Ir al contenido principal

Ralsina.Me — El sitio web de Roberto Alsina

Christians say the funniest things!

This is a res­pon­se to a res­pon­se to this we­b­co­mic ti­tled "How to su­ck at your re­li­gio­n". Whi­le Oat­mea­l's co­mic is cra­ss and pain­ts things in broad ter­ms, it's a freaking we­b­co­mic. So it's su­ppo­sed to do tha­t. Bu­tthe res­pon­se is so fu­ll of pha­lla­cies (and la­cking in we­b­co­mi­c-­ness) that it may de­ser­ve a res­pon­se.

I ha­ve pro­mi­s­ed not to be a tro­ll (an­y­mo­re) so I wi­ll try to an­swer in a sen­si­ble man­ne­r.

He­re's the arti­cle I am re­pl­ying to go read it if you wan­t. I wi­ll not re­ply to all of it, but wi­ll ins­tead che­rr­y­pi­ck a cou­ple of pa­ra­gra­phs.

In res­pon­se to the "for­cing dog­ma" pa­ne­l:

So­... re­li­gion is fi­ne, un­le­ss you ac­tua­lly be­lie­ve in it? Should pa­ren­ts not pa­ss their po­li­ti­ca­l, ethi­cal or mo­ral views on to their chil­dren as we­ll? What par­ts of pa­ren­ting would be le­ft if pa­ren­ts we­re to avoid pa­s­sing their views on to their ki­d­s? The irony he­re is that si­len­ce is itself a sta­te­men­t. Avoi­ding any men­tion of God to your ki­ds sen­ds as clear a me­ss­age as ta­lking about Go­d: spe­ci­fi­ca­ll­y, it te­lls your ki­ds that Go­d's exis­ten­ce is ei­ther un­true, unk­no­wn, or unim­por­tan­t. Be­cau­se if you knew Him to exis­t, su­re­ly you'd sha­re that kno­w­le­dge, ri­gh­t?

Le­t's start from the to­p: you do­n't know god exis­ts. You ha­ve fai­th that he exis­ts, but you do­n't know it for a fac­t. If you knew for a fact that he exis­ts, you could not po­s­si­bly ha­ve fai­th be­cau­se fai­th ex­clu­des cer­tain­ty. As your bi­ble sa­ys, fai­th is "the subs­tan­ce of things ho­ped fo­r, the evi­den­ce of things not seen."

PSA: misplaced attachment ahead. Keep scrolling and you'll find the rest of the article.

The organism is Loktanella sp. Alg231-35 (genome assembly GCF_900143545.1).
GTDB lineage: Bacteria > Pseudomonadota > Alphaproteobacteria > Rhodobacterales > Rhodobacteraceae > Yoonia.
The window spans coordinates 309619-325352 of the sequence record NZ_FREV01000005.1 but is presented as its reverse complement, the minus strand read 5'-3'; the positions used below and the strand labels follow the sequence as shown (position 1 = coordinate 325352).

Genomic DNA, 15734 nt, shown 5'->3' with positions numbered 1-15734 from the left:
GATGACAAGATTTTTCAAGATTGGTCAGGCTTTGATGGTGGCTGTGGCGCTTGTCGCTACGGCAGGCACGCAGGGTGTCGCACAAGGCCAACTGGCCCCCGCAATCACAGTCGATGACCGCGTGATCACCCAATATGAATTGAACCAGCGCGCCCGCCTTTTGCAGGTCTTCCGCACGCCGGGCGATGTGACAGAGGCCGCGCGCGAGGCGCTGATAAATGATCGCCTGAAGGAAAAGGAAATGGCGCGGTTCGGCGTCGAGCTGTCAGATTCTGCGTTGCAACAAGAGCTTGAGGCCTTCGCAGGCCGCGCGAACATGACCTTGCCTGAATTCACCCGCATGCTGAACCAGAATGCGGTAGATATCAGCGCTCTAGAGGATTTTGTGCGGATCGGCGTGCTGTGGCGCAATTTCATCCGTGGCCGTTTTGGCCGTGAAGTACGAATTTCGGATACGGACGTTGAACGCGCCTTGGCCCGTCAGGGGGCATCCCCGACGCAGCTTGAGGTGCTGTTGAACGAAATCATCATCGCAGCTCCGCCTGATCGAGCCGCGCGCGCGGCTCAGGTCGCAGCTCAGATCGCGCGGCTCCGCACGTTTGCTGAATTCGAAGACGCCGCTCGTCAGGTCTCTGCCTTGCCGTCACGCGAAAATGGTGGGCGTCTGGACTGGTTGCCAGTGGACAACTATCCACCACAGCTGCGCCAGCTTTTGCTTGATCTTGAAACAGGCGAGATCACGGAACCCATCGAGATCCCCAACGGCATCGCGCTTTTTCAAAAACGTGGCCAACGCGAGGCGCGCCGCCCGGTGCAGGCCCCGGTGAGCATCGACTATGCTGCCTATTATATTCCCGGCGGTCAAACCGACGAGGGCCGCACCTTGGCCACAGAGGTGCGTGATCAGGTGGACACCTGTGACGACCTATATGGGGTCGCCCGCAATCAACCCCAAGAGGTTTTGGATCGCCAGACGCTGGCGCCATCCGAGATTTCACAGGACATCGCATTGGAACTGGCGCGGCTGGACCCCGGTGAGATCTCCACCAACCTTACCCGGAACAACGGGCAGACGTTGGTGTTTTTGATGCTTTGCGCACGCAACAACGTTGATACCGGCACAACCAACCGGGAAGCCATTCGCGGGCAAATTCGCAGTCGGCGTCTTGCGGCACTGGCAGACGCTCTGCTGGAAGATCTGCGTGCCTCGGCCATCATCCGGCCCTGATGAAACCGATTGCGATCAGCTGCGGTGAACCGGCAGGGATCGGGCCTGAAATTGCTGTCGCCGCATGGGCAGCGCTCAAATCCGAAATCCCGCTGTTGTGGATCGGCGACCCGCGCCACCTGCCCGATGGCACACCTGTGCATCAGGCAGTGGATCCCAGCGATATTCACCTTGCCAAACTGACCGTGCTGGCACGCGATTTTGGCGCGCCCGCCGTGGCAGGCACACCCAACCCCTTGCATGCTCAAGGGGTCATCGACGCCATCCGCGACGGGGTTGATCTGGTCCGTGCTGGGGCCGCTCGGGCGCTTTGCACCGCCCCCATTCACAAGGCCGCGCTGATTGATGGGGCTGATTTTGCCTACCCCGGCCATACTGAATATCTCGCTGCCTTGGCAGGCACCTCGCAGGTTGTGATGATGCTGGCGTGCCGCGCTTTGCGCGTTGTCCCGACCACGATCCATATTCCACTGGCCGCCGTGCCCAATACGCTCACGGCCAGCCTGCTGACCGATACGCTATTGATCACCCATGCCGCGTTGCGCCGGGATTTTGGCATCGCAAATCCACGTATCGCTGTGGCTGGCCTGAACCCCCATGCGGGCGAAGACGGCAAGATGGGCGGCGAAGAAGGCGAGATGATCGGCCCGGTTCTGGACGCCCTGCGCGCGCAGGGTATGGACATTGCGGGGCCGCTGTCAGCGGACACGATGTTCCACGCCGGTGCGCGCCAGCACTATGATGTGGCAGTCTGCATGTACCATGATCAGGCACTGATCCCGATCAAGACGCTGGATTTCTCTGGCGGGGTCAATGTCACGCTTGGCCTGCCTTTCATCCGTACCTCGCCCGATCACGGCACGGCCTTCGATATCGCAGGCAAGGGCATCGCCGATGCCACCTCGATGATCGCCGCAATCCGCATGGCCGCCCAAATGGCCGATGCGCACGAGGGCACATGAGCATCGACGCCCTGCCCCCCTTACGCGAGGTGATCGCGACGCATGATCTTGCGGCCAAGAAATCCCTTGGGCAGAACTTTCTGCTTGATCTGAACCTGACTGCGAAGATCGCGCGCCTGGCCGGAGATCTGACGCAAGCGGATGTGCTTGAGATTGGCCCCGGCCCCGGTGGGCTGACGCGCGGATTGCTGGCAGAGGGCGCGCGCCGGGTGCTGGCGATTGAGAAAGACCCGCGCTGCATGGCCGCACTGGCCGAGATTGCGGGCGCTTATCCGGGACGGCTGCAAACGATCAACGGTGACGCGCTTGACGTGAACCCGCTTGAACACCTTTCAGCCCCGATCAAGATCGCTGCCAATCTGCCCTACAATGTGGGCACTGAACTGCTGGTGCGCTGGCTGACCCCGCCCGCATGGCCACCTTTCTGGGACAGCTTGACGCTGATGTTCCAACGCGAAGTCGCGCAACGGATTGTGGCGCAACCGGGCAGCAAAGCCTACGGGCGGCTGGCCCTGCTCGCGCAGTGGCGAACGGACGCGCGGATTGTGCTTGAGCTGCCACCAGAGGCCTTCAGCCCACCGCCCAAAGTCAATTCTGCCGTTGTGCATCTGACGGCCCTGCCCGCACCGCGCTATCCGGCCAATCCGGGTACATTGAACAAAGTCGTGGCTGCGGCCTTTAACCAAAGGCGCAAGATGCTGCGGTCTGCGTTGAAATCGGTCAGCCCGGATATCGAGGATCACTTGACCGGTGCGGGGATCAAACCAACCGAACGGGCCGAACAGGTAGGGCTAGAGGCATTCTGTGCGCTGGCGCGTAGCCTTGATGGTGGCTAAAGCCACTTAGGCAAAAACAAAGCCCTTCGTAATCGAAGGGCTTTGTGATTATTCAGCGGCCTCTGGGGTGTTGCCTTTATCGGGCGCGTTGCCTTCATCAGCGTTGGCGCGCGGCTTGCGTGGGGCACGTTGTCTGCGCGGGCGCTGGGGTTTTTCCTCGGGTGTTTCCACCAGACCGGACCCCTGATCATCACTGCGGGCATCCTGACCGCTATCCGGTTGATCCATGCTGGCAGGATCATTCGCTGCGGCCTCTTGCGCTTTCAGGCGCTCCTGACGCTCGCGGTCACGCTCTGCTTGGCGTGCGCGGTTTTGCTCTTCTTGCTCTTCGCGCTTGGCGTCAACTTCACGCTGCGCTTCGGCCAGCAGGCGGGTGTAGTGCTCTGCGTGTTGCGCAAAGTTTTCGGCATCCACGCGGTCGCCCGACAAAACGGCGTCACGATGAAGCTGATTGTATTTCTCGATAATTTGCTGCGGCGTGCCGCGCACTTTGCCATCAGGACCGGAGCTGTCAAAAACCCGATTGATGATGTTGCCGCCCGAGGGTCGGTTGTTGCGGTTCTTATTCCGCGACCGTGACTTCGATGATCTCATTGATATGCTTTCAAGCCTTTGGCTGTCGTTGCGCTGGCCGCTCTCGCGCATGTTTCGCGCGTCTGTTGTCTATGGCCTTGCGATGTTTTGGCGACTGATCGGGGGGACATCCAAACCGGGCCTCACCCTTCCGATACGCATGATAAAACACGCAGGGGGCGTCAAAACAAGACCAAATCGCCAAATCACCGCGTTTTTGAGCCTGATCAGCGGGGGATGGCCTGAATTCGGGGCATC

So, do I te­ll my son god does­n't exis­t? No­pe. I te­ll him I thi­nk he does­n't exis­t, and that I ha­ve ne­ver seen r heard of any re­lia­ble evi­den­ce or da­tum that poin­ts to­war­ds his exis­ten­ce, but al­so that so­me peo­ple do be­lie­ve he does exis­t. I told him that be­cau­se I feel tha­t's a ho­nest an­swe­r. If your ho­nest an­swer is "god exis­ts", then bu­lly for you, but from the point of view of a no­n-­be­lie­ver you are te­lling your son a lie, or at best a hal­f-­tru­th. And if you rea­lly do­n't know he exis­ts for a fact then you are just lyin­g.

No­w, are you sa­yin that you know god exis­ts fac­tua­ll­y? Ba­sed on wha­t? Tha­t's the usual sli­ppe­ry slo­pe for this ar­gu­men­t. The re­li­gious are the ones making sta­te­men­ts of fact ba­sed on tra­di­tio­n. To the rest of us, they just seem to be pla­ying loose wi­th what "fac­t" mean­s, or what "go­d" means or what "k­no­w" mean­s.

So, no, do­n't avoid men­tions of go­d, just avoid lying to your ki­ds if you can.

This next sec­tion is pro­ba­bly the wors­t, be­cau­se it's just an in­co­he­rent ar­gu­men­t. A kid asks, “Da­d, what ha­ppens to us after we die?” The au­thor com­pa­res pro­vi­ding the Ch­ris­tian an­swer to this ques­tion wi­th co­rrec­ting your kid for ha­ving green as a fa­vo­ri­te co­lo­r. Wha­t?? That just is­n’t a co­he­rent ar­gu­men­t. In what world are tho­se two ideas pa­ra­lle­l, or even com­pa­ra­ble?

Ac­cor­ding to the we­b­co­mi­c, good pa­ren­ting is to pre­tend to be ag­nos­ti­c, and say that “no one rea­lly kno­ws for su­re.” Of cour­se, if the Re­su­rrec­tion is true, that claim is fal­se. So to be a good pa­ren­t, you appa­ren­tly ha­ve to deny the Re­su­rrec­tion and em­bra­ce ag­nos­ti­cis­m, trea­ting be­lie­fs about the after­li­fe as me­re ma­tters of per­so­nal pre­fe­ren­ce like ha­ving a fa­vo­ri­te co­lo­r. This is jus­t… stu­pi­d. The­re’s just no other way of des­cri­bing it. Ima­gi­ne if we treated eve­r­y­thing that wa­y. “Da­d, wha­t’s 3 x 3?” “No one rea­lly kno­ws for su­re. What do YOU thi­nk 3 x 3 is?”

So, com­pa­ring li­fe after dea­th wi­th co­lor pre­fe­ren­ce is stu­pid and in­co­he­ren­t, but com­pa­ring it the ch­ris­tian be­lief of re­su­rrec­tion wi­th ba­sic ari­th­me­thi­cs is a-o­k? That must ha­ve taken so­me effort to wri­te wi­th a strai­ght fa­ce, I'm su­re.